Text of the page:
I then wrap the working yarn around the left needle counterclockwise, and slide the right needle down to catch the new loop, pulling it through the old stitch. I drop the old stitch off the right needle.

I recommend practicing knitting and purling backwards on small swatches to get comfortable with the technique. Starting with a stockinette or garter stitch pattern is a great way to familiarize yourself with the different motions.

FAQS About Knitting Backwards

What’s the difference between knitting backwards and tinking?

Knitting backwards is a knitting technique where you knit in the reverse direction without turning your work. It can be a timesaving technique, especially when working on small projects or short rows. For instance, when you have reached the end of a row and realize there’s a mistake at the beginning of the row, you could avoid purling by knitting backwards. It can create different stitch patterns, such as garter and stockinette stitches.

Tinking is a term derived from the word “knit” spelled backward and refers to undoing one stitch at a time, working your knitting in reverse. It’s used when you find a mistake a few stitches back in your work. Tinking allows you to correct mistakes without having to rip out entire rows or sections.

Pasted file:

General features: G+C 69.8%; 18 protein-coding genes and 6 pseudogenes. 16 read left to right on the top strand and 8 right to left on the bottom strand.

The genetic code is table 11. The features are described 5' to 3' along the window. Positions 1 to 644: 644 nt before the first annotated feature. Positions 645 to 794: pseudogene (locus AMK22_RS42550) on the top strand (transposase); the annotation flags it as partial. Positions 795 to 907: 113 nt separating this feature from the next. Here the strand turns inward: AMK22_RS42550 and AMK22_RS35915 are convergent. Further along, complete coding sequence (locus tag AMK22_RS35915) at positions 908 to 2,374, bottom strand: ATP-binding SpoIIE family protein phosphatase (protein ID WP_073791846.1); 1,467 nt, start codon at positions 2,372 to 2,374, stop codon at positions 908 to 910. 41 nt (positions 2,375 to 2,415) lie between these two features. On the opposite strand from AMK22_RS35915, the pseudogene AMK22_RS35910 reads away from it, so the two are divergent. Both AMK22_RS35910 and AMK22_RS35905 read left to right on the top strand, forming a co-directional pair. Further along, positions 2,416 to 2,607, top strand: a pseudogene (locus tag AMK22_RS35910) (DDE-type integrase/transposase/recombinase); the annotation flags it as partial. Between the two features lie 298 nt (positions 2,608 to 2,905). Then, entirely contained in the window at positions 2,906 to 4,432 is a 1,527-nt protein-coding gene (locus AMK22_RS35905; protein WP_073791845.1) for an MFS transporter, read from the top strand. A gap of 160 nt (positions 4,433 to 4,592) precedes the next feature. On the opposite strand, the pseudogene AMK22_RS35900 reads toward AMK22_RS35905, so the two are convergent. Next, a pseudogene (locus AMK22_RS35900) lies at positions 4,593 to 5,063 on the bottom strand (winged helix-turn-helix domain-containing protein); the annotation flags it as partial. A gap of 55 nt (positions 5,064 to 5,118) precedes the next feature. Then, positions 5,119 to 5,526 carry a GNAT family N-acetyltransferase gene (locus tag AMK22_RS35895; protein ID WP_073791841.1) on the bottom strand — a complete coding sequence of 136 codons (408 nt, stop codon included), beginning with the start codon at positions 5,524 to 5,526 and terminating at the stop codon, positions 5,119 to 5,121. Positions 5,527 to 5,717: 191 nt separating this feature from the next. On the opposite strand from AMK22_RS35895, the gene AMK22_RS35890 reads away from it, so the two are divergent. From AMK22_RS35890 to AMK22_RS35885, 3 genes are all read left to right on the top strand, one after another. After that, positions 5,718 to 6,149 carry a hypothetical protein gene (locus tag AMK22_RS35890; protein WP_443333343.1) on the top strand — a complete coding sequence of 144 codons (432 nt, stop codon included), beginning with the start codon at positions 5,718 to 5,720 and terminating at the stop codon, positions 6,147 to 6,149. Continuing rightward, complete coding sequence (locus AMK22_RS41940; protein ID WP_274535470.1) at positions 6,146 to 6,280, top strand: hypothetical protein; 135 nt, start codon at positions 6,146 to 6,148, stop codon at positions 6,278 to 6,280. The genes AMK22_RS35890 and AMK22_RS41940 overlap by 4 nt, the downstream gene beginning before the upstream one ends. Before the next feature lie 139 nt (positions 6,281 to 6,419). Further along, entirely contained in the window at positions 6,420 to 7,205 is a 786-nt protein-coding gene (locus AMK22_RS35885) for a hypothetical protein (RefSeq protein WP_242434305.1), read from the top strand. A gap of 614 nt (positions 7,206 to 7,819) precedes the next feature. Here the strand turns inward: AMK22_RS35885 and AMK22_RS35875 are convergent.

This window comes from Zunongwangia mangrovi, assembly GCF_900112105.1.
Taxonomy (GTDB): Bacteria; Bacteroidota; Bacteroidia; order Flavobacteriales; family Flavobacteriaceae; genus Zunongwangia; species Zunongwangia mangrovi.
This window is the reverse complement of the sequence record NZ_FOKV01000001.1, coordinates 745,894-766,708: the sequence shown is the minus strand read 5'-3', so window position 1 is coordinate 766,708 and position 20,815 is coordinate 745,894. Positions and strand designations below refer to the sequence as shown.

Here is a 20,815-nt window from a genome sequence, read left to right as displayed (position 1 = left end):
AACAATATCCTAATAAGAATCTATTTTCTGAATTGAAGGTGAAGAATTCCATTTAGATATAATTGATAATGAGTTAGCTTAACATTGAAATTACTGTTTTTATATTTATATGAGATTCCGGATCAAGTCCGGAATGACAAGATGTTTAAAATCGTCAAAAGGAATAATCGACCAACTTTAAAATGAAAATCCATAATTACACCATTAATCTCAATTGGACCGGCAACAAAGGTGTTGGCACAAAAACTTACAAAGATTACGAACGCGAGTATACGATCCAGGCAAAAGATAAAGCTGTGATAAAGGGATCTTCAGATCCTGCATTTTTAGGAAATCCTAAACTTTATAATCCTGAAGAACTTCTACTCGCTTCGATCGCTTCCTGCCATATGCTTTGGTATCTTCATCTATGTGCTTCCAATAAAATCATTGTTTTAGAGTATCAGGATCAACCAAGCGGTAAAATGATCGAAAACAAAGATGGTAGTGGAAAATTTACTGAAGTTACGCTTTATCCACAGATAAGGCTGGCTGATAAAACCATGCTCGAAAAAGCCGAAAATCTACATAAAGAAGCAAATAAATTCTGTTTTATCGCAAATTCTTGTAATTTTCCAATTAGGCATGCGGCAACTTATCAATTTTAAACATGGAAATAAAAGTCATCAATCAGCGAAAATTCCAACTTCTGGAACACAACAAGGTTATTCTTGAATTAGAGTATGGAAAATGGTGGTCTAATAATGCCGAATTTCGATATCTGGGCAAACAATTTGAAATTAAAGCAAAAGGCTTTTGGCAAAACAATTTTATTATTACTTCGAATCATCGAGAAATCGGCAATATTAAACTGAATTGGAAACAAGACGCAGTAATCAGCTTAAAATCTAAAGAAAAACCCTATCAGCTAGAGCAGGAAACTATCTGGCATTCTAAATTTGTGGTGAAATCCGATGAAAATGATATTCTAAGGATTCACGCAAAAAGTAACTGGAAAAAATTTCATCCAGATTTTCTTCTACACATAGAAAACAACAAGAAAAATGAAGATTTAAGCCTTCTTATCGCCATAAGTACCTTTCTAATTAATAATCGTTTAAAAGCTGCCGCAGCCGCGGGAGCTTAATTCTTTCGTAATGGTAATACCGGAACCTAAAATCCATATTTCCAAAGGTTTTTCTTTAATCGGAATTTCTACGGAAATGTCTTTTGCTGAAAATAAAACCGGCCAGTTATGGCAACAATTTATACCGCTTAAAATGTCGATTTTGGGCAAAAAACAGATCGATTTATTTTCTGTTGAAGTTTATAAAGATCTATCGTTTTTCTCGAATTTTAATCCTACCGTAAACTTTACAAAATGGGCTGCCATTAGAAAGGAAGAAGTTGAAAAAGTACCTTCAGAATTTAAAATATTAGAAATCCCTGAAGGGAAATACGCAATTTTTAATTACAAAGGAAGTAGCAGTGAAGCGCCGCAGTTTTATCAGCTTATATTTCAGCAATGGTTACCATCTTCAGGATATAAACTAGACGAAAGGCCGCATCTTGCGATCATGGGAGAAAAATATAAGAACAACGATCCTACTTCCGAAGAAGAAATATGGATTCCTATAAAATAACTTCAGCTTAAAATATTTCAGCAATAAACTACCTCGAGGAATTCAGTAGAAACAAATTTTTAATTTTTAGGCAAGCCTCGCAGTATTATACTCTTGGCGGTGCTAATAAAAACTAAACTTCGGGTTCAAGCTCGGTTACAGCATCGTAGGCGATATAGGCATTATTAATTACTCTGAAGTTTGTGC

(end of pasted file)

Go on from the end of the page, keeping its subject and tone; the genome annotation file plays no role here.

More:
About The Author

Jodie Morgan From Knit Like Granny

Jodie Morgan (Author & Founder)

jodie@knitlikegranny.com | Lives In: Regional Australia

Author: Jodie Morgan is a passionate knitter and blogger with 40+ years of experience currently living in regional Australia. Taught by her mother and wonderful grandmother “Mama”, she fell in love with crafting from a young age. When she’s not knitting, you’ll find her enjoying a cup of coffee with cream, or sharing helpful resources and tips with the online knitting community. Get to know Jodie and the team on our meet the team page.

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Frustrated Teacher Quits In Disgust, Sells The Farm, Moves The Family Halfway Across The World And… Starts Knitting

See what I did next...